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By T. S. Mothibi

The steady flight of an eagle across the sky is a sight to marvel, and the acrobatic flight of the swallow before the rain is one that leaves the watcher amazed at the dexterity of the wing on the air currents invisible to the human eye, but which are felt with each inhale and exhale, or, with the touch of the breezes of the season on the skin.

One can safely guess that man has always wanted to fly as the big birds of the sky do, but lacking in wing and structure, man has had to come up with ingenious ways to aid him to sail the currents and the waves of the air in the sky. From the ancient historical mythologies such as that of Daedalus and Icarus, to the engineering masterpiece designs of the helicopter and other flight machines by Leonardo Da Vinci in the middle ages, to the hot-air balloons invented by Jacque and Josef Montgolfier floating over the skies of Paris in the late 1700’s, and the first flight of the first fixed-wing plane by Frank and Orville Wright in the early 1900’s, humanity’s progress has been by gauged by advancements in technology in relation to taming the elements to adapt them for usage in day-to-day activities.

Earth was the first when man settled and cultivated it for his food, fire became the second when man found it as a tool for cooking his meals and defending him against the predators, and with the human body’s adaptation to swimming and the invention of the boat and the ship, man felt he had indeed come to rule the elements. This victory was however not complete, because man could still not fly like the birds of the sky, but the air was not just to be so easily conquered; for one must first have wings to fly, and man is naturally born without wings. And so man made wings of his own and flew into the future.

It must be understood that the black race and other races have for the larger part of history been segregated to menial roles on the sidelines of progress despite their tremendous contribution in the form of labour and largely unacknowledged innovative techniques in the invention and improvement of technological advancements. History soon seems to forget them and their contributions while their fair-skinned peers enjoy glories that last seventy lifetimes.

An example can be made of the Tuskegee Airmen who saved countless lives in the Second World War whose stories cannot be found on the curricula and syllabi in any African state. That these young brave black men and ace pilots put their lives on the line for the peace of the world is a fact ‘education’ chooses to ignore for, instead of telling African children true tales about black people who made tremendous contributions in the form of innovation and laborious presence on projects meant to advance human civilisation, our educational systems are limited only to the advancement of the superiority complexes of only certain races whose minority on the African continent renders them super-humans if one is to compare the achievements they are said to have achieved on their own.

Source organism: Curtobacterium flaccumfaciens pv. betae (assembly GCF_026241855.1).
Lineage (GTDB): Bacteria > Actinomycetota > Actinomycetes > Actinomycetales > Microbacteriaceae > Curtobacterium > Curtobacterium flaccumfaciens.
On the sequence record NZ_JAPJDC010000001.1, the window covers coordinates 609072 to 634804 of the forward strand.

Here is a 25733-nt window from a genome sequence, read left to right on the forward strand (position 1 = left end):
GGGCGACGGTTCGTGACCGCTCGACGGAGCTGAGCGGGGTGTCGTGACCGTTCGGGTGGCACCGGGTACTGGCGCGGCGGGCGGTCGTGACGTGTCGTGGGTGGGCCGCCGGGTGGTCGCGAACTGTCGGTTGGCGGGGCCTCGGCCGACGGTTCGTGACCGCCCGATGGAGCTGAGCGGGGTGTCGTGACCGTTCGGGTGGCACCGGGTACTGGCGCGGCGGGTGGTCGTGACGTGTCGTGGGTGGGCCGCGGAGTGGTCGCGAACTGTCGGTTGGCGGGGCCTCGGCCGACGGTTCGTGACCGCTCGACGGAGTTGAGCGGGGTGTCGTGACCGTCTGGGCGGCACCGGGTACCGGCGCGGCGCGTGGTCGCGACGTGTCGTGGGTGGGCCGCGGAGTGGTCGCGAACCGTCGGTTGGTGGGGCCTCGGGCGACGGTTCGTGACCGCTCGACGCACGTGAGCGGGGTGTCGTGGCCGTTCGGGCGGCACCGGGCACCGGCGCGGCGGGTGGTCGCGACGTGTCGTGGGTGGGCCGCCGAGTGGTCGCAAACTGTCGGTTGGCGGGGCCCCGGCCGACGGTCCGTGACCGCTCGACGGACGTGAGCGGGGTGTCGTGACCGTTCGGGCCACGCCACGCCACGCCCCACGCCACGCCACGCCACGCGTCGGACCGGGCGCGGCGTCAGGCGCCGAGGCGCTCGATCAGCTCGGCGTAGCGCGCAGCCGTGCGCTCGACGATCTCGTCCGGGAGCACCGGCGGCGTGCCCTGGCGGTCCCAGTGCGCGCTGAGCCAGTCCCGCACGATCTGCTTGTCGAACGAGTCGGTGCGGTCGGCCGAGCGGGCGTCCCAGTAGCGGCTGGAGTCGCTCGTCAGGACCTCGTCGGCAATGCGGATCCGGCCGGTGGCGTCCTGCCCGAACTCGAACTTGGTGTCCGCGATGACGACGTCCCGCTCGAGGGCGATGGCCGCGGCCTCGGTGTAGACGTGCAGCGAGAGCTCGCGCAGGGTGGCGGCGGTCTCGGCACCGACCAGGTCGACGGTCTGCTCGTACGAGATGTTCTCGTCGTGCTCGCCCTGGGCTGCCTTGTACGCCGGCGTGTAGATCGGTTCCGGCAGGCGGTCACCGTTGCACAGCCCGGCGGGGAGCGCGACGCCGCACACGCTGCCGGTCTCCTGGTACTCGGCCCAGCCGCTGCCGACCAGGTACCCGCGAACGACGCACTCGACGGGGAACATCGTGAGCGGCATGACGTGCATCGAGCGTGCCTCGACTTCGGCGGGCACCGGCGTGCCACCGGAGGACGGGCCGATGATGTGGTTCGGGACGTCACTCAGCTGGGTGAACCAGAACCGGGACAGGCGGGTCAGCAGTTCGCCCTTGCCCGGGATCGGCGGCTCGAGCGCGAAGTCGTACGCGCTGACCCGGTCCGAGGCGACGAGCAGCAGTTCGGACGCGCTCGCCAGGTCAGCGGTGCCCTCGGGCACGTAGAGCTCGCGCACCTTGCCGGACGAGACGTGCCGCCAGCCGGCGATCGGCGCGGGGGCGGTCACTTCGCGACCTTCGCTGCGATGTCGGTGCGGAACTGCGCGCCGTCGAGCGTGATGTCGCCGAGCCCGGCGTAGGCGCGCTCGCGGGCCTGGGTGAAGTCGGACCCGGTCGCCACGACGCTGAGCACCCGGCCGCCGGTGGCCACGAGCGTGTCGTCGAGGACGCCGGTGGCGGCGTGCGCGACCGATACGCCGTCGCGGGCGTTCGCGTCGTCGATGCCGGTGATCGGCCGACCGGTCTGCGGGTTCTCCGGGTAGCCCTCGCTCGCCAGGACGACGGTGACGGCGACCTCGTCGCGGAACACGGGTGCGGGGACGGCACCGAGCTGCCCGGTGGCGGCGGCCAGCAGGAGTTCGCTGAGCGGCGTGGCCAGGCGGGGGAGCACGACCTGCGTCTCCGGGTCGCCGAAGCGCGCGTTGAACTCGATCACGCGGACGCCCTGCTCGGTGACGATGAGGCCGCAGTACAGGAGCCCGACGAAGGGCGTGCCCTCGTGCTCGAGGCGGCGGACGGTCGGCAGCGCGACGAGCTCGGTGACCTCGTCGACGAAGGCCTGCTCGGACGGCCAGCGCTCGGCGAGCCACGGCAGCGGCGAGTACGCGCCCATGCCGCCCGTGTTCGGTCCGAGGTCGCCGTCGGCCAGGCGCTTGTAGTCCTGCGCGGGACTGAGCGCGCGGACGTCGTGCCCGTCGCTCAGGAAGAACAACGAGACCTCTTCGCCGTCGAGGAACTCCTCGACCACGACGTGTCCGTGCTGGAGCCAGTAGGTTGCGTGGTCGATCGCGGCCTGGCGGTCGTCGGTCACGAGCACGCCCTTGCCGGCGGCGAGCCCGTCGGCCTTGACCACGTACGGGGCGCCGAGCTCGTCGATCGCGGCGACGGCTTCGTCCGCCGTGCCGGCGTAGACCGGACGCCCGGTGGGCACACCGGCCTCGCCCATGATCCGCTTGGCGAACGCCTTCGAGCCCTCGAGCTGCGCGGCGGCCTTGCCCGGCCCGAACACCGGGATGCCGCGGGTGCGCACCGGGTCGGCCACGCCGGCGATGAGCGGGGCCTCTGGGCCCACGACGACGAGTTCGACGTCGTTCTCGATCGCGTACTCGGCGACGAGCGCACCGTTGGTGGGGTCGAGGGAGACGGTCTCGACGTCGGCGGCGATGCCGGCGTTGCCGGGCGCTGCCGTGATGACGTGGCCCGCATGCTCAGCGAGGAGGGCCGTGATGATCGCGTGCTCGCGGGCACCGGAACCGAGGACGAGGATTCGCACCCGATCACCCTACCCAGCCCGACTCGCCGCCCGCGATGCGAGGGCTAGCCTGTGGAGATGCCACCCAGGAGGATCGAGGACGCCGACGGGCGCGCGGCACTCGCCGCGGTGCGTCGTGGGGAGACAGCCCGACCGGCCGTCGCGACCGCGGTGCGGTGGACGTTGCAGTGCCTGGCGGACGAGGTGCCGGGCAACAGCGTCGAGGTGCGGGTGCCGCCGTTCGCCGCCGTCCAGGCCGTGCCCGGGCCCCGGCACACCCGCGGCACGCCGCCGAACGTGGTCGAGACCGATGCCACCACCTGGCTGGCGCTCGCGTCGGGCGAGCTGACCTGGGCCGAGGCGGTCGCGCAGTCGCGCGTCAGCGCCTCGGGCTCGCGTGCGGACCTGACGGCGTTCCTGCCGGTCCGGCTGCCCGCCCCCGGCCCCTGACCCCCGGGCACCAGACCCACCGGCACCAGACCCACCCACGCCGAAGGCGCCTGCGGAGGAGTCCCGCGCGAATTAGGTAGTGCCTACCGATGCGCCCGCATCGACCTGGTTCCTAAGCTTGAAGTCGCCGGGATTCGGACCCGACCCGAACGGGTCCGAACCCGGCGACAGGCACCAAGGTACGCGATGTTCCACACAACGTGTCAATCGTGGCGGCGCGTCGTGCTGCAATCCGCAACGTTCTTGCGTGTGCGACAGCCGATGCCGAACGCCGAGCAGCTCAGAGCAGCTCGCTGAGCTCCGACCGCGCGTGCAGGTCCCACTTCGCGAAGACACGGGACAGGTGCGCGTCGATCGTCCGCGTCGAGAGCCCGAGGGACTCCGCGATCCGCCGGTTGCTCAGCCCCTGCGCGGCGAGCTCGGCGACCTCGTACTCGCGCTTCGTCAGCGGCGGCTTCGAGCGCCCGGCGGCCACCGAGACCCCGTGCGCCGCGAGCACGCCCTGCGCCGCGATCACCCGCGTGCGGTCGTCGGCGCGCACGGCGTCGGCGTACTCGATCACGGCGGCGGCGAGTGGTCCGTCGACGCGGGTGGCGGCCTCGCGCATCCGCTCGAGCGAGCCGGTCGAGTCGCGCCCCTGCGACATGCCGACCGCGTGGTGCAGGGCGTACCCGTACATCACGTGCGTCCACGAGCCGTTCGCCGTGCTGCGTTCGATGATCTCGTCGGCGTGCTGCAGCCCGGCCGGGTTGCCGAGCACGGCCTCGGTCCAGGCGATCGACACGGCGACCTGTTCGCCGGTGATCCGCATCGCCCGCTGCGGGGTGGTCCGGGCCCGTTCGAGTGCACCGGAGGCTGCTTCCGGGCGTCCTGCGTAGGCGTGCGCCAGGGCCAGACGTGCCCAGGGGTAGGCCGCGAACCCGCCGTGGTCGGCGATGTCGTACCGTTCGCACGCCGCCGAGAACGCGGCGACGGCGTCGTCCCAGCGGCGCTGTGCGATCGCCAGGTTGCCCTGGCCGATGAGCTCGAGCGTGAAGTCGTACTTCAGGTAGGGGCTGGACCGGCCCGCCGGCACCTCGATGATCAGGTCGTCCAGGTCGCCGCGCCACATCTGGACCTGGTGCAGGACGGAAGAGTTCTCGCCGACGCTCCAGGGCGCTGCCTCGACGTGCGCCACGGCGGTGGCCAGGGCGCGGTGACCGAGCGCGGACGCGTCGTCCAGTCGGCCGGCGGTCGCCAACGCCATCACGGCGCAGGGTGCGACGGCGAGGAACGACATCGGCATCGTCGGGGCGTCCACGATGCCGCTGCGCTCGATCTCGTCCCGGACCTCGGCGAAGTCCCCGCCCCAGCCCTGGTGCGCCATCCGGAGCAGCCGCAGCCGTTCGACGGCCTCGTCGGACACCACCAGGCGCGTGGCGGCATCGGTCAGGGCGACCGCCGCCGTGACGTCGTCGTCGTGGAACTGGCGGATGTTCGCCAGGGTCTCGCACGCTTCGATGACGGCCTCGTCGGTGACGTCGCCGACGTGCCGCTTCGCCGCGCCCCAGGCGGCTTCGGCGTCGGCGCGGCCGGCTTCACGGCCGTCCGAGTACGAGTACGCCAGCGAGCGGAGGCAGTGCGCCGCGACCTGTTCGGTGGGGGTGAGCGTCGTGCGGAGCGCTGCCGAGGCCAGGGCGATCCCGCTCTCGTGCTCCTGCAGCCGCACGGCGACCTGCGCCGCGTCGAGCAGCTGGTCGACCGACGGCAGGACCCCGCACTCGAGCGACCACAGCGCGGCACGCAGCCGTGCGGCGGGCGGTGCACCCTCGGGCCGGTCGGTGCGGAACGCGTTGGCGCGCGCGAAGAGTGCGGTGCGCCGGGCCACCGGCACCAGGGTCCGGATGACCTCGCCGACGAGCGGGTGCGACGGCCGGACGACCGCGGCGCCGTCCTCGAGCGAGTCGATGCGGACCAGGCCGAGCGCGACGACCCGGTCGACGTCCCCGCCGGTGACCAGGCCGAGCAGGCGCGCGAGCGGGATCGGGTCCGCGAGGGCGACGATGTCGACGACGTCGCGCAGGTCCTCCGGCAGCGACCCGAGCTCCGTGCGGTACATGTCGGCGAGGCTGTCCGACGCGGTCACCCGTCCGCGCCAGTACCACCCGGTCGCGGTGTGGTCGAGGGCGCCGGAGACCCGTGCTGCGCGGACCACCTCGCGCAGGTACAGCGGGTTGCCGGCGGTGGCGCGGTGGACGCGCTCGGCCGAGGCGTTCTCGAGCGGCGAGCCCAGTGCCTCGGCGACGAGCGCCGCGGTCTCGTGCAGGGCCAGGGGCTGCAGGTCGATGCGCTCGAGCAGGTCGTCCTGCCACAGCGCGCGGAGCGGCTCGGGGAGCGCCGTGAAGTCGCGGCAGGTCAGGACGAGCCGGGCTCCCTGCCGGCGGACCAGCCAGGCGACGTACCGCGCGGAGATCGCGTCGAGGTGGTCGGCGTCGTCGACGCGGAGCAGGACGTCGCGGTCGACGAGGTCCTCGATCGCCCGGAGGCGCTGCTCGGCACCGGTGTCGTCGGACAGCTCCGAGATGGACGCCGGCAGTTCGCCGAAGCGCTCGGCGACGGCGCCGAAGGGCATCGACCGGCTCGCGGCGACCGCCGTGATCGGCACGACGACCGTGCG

When the Apollo 11 landed on the moon in 1969, only the names of Neil Armstrong, Buzz Aldrin and the others are mentioned. Of the crew at the space centre, none are named. This is the pattern of historical account, only the names at the fore of the ideology are mentioned. Those who toiled in the background are simply forgotten. So, when I chanced upon the tale of the black girl who flew into space and orbited the earth, I found it right to make mention of this brave black woman whose story soon reveals to the sceptic that women are as capable of seemingly impossible feats as men are.

The brief biography on reveals that Mae Carol Jemison was born on October the 17th in 1956. She is an American physician and NASA astronaut who became the first African-American woman to travel in space when she went into orbit aboard the Space Shuttle Endeavour on September 12, 1992. After her medical education and a brief general practice, Jemison served in the Peace Corps from 1985 to 1987, when she was selected by NASA to join the astronaut corps.

She then resigned from NASA in 1993 to form a company researching the application of technology to daily life (note her level of practicality). She has appeared on television several times, including as an actress in an episode of Star Trek: The Next Generation which remains one of the most popular sci-fi shows that has lately seen the release of a number of cinema adaptations. She is a dancer, and holds nine honorary doctorates in science, engineering, letters, and the humanities, and is the current principal of the 100 Year Starship Organization.

Mae Jemison is a woman whose occupations and interests are as diverse as those of a master who is always in constant search of some new territory of the human mind to explore; for the human being can achieve greatness only if they forget the limitations set upon them by other or fellow human beings. One of her famous quotes reveals her resolute character and stubborn will to achieve inspite of or despite prevailing circumstances. In her words she says:

Never limit yourself because of others’ limited imagination; never limit others because of your own limited imagination.